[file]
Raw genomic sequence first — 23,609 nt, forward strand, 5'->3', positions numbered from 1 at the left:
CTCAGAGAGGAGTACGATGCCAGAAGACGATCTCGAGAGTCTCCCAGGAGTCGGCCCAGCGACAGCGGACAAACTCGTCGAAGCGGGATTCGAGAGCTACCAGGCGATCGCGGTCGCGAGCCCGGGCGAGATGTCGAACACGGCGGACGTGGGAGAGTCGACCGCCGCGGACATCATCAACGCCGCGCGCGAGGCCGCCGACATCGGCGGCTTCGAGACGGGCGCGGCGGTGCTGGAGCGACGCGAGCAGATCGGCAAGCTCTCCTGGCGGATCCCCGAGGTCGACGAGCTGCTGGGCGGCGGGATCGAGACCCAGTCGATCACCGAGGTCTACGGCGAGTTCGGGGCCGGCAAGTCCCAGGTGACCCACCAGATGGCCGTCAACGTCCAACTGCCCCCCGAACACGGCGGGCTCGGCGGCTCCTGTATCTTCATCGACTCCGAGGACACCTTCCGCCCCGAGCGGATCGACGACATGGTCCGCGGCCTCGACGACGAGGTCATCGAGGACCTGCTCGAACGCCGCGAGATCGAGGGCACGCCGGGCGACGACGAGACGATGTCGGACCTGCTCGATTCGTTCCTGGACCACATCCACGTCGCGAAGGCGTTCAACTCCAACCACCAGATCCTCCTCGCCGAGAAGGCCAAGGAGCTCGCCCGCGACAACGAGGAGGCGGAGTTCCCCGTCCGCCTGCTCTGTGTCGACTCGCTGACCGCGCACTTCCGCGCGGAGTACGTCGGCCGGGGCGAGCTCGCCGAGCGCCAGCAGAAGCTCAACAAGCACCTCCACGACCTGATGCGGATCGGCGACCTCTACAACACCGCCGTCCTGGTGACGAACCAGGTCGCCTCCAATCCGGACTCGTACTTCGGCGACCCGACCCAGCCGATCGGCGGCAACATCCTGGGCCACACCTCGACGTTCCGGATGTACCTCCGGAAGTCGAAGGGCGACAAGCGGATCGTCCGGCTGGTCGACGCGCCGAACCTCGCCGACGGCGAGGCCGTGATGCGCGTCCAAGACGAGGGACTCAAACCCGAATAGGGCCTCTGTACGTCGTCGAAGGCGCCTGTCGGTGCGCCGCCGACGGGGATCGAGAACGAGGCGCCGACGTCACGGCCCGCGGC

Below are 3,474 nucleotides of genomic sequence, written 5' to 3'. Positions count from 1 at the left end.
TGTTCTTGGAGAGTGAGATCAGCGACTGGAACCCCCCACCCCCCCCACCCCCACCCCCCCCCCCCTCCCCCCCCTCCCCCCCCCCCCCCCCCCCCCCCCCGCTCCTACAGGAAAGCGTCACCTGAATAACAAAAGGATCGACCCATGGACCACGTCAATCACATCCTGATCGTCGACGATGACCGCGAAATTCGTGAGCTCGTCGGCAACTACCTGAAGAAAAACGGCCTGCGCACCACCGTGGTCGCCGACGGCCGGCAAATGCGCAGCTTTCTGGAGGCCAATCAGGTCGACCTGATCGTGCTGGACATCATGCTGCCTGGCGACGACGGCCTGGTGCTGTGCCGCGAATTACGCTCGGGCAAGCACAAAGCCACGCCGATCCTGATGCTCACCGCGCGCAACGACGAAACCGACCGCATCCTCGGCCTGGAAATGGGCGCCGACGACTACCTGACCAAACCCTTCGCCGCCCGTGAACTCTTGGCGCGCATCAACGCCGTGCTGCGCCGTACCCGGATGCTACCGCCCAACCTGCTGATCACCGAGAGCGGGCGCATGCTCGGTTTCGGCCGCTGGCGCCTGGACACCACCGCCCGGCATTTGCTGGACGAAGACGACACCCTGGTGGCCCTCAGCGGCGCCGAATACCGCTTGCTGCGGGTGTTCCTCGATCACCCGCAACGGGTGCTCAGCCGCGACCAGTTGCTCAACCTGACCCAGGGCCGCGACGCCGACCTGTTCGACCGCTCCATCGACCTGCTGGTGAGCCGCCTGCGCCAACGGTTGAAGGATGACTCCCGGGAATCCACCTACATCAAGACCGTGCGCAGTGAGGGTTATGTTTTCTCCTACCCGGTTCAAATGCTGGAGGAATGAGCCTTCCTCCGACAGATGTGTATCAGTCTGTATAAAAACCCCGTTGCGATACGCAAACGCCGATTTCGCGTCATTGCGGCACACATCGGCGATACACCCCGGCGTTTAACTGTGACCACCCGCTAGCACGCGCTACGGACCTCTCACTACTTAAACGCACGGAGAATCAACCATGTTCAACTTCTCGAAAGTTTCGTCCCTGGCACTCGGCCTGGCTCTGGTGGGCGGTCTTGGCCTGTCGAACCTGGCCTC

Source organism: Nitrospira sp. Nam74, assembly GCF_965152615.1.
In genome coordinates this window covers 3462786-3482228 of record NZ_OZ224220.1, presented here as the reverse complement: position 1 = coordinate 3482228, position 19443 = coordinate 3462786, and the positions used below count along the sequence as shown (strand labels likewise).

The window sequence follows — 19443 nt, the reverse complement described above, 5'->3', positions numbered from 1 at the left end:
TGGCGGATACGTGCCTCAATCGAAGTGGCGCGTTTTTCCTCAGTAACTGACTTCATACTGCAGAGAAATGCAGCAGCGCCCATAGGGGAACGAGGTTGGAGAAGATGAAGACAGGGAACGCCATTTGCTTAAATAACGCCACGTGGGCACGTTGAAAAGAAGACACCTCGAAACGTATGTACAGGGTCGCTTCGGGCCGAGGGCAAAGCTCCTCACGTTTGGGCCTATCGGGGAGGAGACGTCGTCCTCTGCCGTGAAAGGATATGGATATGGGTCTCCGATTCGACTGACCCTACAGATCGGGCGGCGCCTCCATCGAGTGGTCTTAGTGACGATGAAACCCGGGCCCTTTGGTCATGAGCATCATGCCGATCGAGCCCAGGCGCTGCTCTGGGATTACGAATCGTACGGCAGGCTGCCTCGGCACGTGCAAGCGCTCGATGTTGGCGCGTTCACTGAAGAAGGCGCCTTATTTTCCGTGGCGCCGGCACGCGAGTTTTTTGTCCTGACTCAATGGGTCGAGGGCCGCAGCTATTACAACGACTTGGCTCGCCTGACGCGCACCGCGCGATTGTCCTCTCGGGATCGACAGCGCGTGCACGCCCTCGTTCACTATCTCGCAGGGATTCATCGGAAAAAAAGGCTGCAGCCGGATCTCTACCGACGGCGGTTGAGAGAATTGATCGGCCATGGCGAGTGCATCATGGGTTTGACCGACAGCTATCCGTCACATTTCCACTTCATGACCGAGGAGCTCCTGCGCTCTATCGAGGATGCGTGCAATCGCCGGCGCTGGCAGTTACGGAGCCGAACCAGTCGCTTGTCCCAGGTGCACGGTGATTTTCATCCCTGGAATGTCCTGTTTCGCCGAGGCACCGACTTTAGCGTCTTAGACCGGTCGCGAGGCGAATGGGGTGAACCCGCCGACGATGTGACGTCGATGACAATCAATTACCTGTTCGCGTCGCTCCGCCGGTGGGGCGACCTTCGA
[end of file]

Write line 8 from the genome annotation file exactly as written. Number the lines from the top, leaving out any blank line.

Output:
TGGCGGATACGTGCCTCAATCGAAGTGGCGCGTTTTTCCTCAGTAACTGACTTCATACTGCAGAGAAATGCAGCAGCGCCCATAGGGGAACGAGGTTGGAGAAGATGAAGACAGGGAACGCCATTTGCTTAAATAACGCCACGTGGGCACGTTGAAAAGAAGACACCTCGAAACGTATGTACAGGGTCGCTTCGGGCCGAGGGCAAAGCTCCTCACGTTTGGGCCTATCGGGGAGGAGACGTCGTCCTCTGCCGTGAAAGGATATGGATATGGGTCTCCGATTCGACTGACCCTACAGATCGGGCGGCGCCTCCATCGAGTGGTCTTAGTGACGATGAAACCCGGGCCCTTTGGTCATGAGCATCATGCCGATCGAGCCCAGGCGCTGCTCTGGGATTACGAATCGTACGGCAGGCTGCCTCGGCACGTGCAAGCGCTCGATGTTGGCGCGTTCACTGAAGAAGGCGCCTTATTTTCCGTGGCGCCGGCACGCGAGTTTTTTGTCCTGACTCAATGGGTCGAGGGCCGCAGCTATTACAACGACTTGGCTCGCCTGACGCGCACCGCGCGATTGTCCTCTCGGGATCGACAGCGCGTGCACGCCCTCGTTCACTATCTCGCAGGGATTCATCGGAAAAAAAGGCTGCAGCCGGATCTCTACCGACGGCGGTTGAGAGAATTGATCGGCCATGGCGAGTGCATCATGGGTTTGACCGACAGCTATCCGTCACATTTCCACTTCATGACCGAGGAGCTCCTGCGCTCTATCGAGGATGCGTGCAATCGCCGGCGCTGGCAGTTACGGAGCCGAACCAGTCGCTTGTCCCAGGTGCACGGTGATTTTCATCCCTGGAATGTCCTGTTTCGCCGAGGCACCGACTTTAGCGTCTTAGACCGGTCGCGAGGCGAATGGGGTGAACCCGCCGACGATGTGACGTCGATGACAATCAATTACCTGTTCGCGTCGCTCCGCCGGTGGGGCGACCTTCGA